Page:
Gammarus, Cyclops, Daphnia pulex and Daphnia
magna are available. They can be obtained from Carolina
Biological Supply (http://www.carolina.com/).
LABORATORY 10: VIDEO AND DIGITAL
MICROSCOPY AND ANALOG AND DIGITAL
IMAGE PROCESSING
Making Videos of Moving Microscopic
Objects
1. Remove the semiautomatic camera from the
microscope and replace it with the c-mount adapter.
2.
3.
4.
5.
6.
Attach a video camera to the c-mount adapter. Attach
a coaxial cable with BNC connectors from the VIDEO
OUT terminal of the video camera to the VIDEO IN
terminal in the videocassette recorder (VCR). Connect
the VIDEO OUT on the back of the VCR to the
VIDEO IN terminal of the monitor. Make sure that you
set the IMPEDANCE SELECT switch on the monitor
to 75 ohms.
Turn on the microscope, the video camera, the VCR,
and the monitor. Set the beam splitter so that either 80
or 100 percent of the light goes to the video camera
and 20 or 0 percent goes to the oculars. You may also
use the digital camera to capture images by using
the continuous mode. Plug the digital camera (e.g.,
Nikon 4500 attached to an optical coupler) into a video
capture card (http://www.winnov.com/Home.aspx).
Choose one of the specimens that show motility. For
example, mitosis in Tradescantia stamen hairs, pollen
tube growth in Catharanthus, cytoplasmic streaming
in Tradescantia stamen hairs, onion epidermal cells or
Chara rhizoids, light-induced chloroplast movements
in Elodea or Mougeotia, and the various swimming
movements that occur in the protozoa that live in pond
water.
Choose the type of microscopy that best brings out
the process that you want to study (e.g., bright-field,
dark-field, phase-contrast, polarization, fluorescence,
differential interference microscopy, or Hoffman
modulation contrast microscopy.
Start taping the sequence when you are ready. You
must make a five-minute video for this course on any
specimen or process you like that takes advantage
of the strengths of video microscopy in studying the
movements that occur in microscopic objects. We will
show the videos after we eat dinner at my house, so
they must also be entertaining. You can dub music over
them and add titles. You must write a one- or two- page
paper that describes what organism or process you are
studying and the type of optics and video equipment
you are using.
Remember the x-y rule: Take a sequence that is long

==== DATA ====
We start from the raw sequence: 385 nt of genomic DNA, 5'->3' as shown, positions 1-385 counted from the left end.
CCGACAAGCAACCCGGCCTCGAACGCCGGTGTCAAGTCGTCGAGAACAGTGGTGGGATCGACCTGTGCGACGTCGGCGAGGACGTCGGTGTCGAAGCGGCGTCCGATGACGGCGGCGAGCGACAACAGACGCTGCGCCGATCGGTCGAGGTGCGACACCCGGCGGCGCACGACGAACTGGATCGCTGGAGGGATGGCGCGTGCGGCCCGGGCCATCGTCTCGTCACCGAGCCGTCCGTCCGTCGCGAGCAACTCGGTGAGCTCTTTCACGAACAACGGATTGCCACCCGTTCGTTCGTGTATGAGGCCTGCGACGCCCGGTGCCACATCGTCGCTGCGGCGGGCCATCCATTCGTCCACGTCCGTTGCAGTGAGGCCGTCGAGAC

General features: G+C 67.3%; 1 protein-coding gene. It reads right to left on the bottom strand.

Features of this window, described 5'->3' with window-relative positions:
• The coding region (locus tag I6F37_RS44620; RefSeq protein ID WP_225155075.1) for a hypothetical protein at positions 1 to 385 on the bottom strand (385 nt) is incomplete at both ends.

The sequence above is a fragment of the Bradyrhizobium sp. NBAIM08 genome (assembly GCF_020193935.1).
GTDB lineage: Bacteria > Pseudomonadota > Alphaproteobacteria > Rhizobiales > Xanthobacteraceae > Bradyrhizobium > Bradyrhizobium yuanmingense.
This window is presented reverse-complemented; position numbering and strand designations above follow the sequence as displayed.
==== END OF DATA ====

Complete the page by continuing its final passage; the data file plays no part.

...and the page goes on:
enough before moving the specimen. It is annoying to
the viewer if you take too many short sequences trying
to find a better position. Remember the z rule: It is
also annoying to the viewer if you try to incessantly
improve the focus while recording.
Analog Image Processing
1. Remove the semiautomatic camera from the
microscope and replace it with the c-mount adapter.
Attach an analog CCD camera (e.g., Dage-MTI CCD
72) to the c-mount adapter. Notice the specifications of
the camera. What do the specifications mean?
244
2. Display the gray level test pattern generated by the
camera. Adjust the brightness and contrast of the
monitor so that all the gray levels are clear.
3. Turn on the Olympus BH-2 microscope, the camera
control box, the computer, and the monitor. Set the
beam splitter to the 80/20 position so that 80 percent of
the light goes to the video camera and 20 percent goes
to the oculars.
4. Set up the bright-field microscope with Köhler
illumination. Focus with the SPLAN 40 lens. The cells
should be visible when the iris diaphragm is closed
and invisible when the iris diaphragm is open and the
resolution is maximal. Keep the iris diaphragm most of
the way open.
5. Adjust the manual gain (contrast) and manual black
level (brightness) so that the cheek cells, which are
invisible when looking through the oculars, become
visible on the video monitor. Vary the gain and black
level to maximize the resolving power of the bright-field
microscope. The camera box, which is a sophisticated
analog image processor, has the following controls.
6. The GAIN control affects the amplitude of the video
signal by acting like a linear amplifier. When the GAIN
SWITCH is in the AUTOMATIC position, the camera
automatically tracks and adjusts the whitest portion
of the image to an internally preset value. When
the switch is in the MANUAL position, the camera
maintains a fixed gain that is set by adjusting the GAIN
KNOB.
7. The BLACK LEVEL control affects the amplitude of
the video signal by changing the voltage that produces
a black image. When the BLACK LEVEL is on
PRESET AUTOMATIC, the camera automatically
sets the darkest level to an internally preset value.
The VARIABLE AUTOMATIC setting automatically